David Limbaugh has a good column about the liberal technique of finding former military officers to bash Rumsfeld and the war in Iraq. The reasoning is that when they find someone who is willing to speak against the war, "it's like finding a smoking gun."
These vultures have hovered over Rumsfeld's stubbornly vibrant carcass for way too long, and they just can't let him sprint out of yet another crisis: the call for his resignation by a half dozen retired generals.
Nothing inspires liberals in the press more than the opportunity to glorify liberals in uniform. Conservative military or ex-military types are just jingoistic hacks. But those critical of the military in general or of the Iraq War qualify for the Nobel Peace Prize or Time's Man of the Year.
Just look at their endless exaltation of Congressman John Murtha once he demanded withdrawal of our troops from Iraq. Every single story they ran contained the obligatory description of Murtha as a war hero and, more importantly, a longtime hawk.
They apparently believe that when military types speak out against the war it's like finding a smoking gun. What can be more effective to undermine the political enemy than defectors from within their own ranks -- like John Dean with Richard Nixon? What could give their long-suffering cause more credibility than a group of retired generals against the war?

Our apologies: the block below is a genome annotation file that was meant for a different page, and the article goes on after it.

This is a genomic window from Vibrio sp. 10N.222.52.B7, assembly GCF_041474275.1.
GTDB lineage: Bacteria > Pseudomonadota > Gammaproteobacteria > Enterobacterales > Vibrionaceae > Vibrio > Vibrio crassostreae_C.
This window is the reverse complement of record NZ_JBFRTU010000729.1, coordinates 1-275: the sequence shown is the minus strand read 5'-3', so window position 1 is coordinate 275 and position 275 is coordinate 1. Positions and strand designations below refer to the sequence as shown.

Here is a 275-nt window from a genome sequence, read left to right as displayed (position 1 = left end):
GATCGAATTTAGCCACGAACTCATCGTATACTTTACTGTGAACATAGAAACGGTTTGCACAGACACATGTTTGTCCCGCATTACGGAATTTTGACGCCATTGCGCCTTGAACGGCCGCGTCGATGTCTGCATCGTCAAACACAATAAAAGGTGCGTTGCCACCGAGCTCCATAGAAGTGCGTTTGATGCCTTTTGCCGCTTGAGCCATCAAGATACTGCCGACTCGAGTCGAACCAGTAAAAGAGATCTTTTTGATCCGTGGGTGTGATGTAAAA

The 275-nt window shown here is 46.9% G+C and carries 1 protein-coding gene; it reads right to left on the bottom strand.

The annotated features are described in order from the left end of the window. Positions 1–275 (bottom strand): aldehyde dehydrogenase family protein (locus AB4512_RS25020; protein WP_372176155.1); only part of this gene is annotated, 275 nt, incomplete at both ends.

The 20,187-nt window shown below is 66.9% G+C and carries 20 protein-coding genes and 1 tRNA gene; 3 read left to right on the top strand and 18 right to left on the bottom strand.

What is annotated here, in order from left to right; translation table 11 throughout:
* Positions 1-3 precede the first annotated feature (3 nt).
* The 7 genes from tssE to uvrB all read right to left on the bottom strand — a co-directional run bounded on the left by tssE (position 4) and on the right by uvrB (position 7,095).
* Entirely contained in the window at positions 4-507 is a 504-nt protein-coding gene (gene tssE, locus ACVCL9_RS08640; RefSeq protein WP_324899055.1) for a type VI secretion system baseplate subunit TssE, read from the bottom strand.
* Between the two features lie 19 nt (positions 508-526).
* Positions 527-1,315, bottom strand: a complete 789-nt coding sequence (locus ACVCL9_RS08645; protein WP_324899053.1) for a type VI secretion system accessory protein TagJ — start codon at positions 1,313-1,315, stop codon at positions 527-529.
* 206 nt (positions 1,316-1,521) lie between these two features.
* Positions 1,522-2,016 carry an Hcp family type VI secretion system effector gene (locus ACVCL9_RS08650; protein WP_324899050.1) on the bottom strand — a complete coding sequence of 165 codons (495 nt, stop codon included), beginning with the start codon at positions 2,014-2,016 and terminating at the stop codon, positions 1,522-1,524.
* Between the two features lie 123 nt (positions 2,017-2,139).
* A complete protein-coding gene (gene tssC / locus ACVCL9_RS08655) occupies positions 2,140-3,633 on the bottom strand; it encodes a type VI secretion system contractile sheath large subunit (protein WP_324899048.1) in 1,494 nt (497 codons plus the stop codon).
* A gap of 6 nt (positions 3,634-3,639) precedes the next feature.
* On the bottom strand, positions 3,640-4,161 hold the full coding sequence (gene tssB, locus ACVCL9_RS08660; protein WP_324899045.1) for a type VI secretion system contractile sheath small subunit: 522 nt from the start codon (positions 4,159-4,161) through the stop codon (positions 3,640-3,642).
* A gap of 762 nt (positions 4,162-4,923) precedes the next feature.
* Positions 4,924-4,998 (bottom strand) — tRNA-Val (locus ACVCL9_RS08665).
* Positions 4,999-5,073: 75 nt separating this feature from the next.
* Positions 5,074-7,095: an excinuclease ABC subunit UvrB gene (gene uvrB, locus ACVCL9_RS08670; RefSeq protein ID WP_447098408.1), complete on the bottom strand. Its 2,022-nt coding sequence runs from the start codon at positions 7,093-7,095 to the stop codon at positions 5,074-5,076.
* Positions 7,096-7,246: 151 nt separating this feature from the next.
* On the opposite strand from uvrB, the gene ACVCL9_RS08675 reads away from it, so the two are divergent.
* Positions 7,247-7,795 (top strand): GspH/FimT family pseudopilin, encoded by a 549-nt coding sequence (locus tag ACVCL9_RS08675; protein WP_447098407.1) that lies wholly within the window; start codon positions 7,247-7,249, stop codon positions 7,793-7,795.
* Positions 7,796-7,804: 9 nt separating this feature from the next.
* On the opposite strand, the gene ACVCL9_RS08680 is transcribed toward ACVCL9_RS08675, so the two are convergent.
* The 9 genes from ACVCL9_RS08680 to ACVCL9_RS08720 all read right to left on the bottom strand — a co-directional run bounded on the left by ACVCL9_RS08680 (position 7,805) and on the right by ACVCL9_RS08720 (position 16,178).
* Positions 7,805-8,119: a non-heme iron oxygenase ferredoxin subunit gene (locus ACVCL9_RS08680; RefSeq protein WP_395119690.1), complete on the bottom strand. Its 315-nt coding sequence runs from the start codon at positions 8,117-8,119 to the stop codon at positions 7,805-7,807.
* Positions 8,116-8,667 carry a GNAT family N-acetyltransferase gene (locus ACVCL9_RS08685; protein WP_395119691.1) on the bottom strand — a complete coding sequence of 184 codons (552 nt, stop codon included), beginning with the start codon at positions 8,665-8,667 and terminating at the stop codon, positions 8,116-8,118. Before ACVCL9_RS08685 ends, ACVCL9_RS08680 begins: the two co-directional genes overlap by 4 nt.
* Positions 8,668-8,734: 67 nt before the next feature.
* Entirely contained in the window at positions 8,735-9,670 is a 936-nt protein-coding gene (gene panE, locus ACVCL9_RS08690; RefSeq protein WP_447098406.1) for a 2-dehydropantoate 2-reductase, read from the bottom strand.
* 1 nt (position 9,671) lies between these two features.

It never occurs to the media to question the inappropriateness of retired military officers publicly criticizing the U.S. civilian leadership during war. But other retired generals -- John Crosby, Thomas McInerney, Buron Moore and Paul Vallely, among others -- have said it is highly inappropriate. It also doesn't bother the media that the retired officers' demand for Secretary Rumsfeld's resignation during wartime could undermine our war effort and troop morale. They can't stand this war anyway.